Colorado SBDC Disaster Relief Efforts Supported By:
Economic Injury Disaster Loan (EIDL)
In response to the Coronavirus (COVID-19) pandemic, small business owners, including agricultural businesses, and nonprofit organizations in all U.S. states, Washington D.C., and territories can apply for an Economic Injury Disaster Loan. The EIDL program is designed to provide economic relief to businesses that are currently experiencing a temporary loss of revenue due to coronavirus (COVID-19).
SBA is currently accepting new Economic Injury Disaster Loan (EIDL) applications from all qualified small businesses, including agricultural businesses, and private nonprofit organizations.
The estimated time for completing the entire application is two hours and ten minutes, although you may not need to complete all parts.
Repeal of EIDL Advance Deduction Requirement for SBA Loan Forgiveness Remittances to PPP Lenders
Section 1110(e)(6) of the Coronavirus Aid, Relief, and Economic Security Act (CARES Act)
required SBA to deduct the amount of any Economic Injury Disaster Loan (EIDL) Advance
received by a PPP borrower from the PPP forgiveness payment remitted by SBA to the PPP
lender. On October 2, 2020, SBA began remitting forgiveness payments to PPP lenders, with the
required EIDL Advance deductions. On December 27, 2020, the President signed the Economic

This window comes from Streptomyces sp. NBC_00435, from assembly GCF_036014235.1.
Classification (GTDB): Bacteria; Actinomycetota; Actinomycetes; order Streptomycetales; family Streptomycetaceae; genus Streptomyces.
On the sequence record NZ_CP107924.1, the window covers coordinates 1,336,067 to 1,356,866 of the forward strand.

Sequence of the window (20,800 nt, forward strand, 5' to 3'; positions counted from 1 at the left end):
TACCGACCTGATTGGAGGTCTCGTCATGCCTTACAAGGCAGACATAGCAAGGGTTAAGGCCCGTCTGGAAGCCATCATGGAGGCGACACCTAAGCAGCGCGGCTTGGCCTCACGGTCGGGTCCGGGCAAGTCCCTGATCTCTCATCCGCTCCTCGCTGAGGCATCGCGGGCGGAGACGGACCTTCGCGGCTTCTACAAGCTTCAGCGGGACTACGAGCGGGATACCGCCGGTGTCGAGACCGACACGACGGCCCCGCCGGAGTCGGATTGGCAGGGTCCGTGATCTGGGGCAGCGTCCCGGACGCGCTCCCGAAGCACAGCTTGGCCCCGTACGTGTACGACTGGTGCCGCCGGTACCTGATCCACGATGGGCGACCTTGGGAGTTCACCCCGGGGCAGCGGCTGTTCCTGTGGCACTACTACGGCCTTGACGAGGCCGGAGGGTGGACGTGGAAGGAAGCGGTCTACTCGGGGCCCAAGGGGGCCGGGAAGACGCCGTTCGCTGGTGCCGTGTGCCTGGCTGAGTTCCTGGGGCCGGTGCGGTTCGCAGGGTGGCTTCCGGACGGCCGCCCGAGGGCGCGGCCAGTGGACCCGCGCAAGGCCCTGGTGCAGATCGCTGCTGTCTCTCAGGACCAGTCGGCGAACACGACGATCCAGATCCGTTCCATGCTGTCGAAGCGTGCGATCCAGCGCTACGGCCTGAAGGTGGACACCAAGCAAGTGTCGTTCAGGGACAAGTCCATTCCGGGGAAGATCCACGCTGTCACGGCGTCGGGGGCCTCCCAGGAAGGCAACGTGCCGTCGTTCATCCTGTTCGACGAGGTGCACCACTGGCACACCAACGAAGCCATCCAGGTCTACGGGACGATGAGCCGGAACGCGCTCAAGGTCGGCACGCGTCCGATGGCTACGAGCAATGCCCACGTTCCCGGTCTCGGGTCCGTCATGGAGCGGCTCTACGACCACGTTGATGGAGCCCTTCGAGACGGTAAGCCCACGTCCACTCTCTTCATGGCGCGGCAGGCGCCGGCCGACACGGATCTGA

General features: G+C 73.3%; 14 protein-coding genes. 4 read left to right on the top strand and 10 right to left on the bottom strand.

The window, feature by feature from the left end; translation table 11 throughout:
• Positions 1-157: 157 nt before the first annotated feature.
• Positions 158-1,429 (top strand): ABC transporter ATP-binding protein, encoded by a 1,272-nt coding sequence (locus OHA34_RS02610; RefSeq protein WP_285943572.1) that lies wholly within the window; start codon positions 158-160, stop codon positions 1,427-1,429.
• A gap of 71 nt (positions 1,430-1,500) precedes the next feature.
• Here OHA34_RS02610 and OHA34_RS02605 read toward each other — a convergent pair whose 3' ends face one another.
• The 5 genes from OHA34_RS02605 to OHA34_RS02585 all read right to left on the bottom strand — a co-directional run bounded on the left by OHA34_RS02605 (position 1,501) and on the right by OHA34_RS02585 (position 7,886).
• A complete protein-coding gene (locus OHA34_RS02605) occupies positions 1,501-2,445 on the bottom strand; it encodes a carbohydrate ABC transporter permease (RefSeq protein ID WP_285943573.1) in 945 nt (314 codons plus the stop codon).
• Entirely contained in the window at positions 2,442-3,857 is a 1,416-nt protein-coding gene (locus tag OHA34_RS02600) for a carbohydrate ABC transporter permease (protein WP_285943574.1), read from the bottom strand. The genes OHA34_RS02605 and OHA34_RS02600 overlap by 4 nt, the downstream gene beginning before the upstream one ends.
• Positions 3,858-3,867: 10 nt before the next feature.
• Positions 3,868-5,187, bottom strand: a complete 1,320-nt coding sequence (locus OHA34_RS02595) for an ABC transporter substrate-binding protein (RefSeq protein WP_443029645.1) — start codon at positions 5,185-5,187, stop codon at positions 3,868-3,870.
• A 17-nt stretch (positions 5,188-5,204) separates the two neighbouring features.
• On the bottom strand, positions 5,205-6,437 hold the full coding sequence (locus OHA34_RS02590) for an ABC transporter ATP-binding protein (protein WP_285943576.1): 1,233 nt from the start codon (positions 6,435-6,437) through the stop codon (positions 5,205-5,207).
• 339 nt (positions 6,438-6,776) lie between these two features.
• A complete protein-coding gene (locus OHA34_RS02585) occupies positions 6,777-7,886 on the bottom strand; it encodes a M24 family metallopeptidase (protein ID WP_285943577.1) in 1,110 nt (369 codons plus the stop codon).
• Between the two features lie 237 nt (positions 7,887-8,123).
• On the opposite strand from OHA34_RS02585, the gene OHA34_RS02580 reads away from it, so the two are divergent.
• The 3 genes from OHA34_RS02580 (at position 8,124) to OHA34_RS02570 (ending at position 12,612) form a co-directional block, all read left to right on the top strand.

Aid to Hard-Hit Small Businesses, Nonprofits, and Venues Act (Economic Aid Act), which
repealed Section 1110(e)(6) of the CARES Act.1
In order to implement the repeal, the Forgiveness Platform has been updated and, effective
immediately, SBA will no longer deduct EIDL Advances from forgiveness payments remitted to
PPP lenders. This change will be applied to SBA forgiveness payments with a status of
“Payment Confirmed” dated December 29, 2020 or later.
Good news! The new federal recovery law includes more funding for Economic Injury Disaster Loan (EIDL) advance grants. SBA has indicated that the EIDL grant application will be available by January 17, 2021.
EIDL grants will be given to small businesses located in low-income communities,* who have experienced a 30% reduction in gross receipts during any 8-week period between March 2, 2020 and December 31, 2021 compared to a comparable 8-week period before March 2 or in 2019. Also, if you meet this description and previously received a EIDL grant that is less than $10,000 you can reapply to receive the difference (those reapplying for the full grant will receive approval priority over new applicants).
What: The EIDL grant is a form of small business relief providing $10,000 dollars in grants, i.e., completely free and non-repayable money, to select small businesses. The grant program was part of the initial CARES Act in 2020, but funds were exhausted within months. In December, Congress allocated additional funds for the program.
Who is Eligible:
- Business was in operation prior to January 31, 2020,
- Business has less than 300 employees,
- Business is located in a low-income community,* and
- Business suffered at least a 30% reduction in gross receipts during any 8-week period between March 2, 2020 – December 31, 2021 compared to a comparable 8-week period before March 2 or in 2019.
* What is a low-income community? This article explains how to determine if you live in a low-income community, and the federal government offers this map where you can type in your address for determination.
SBDC is here to help you, whether you need help deciding if additional funding is right for your business, help applying, or general business consulting. Sign up for free, one-on-one confidential consulting today.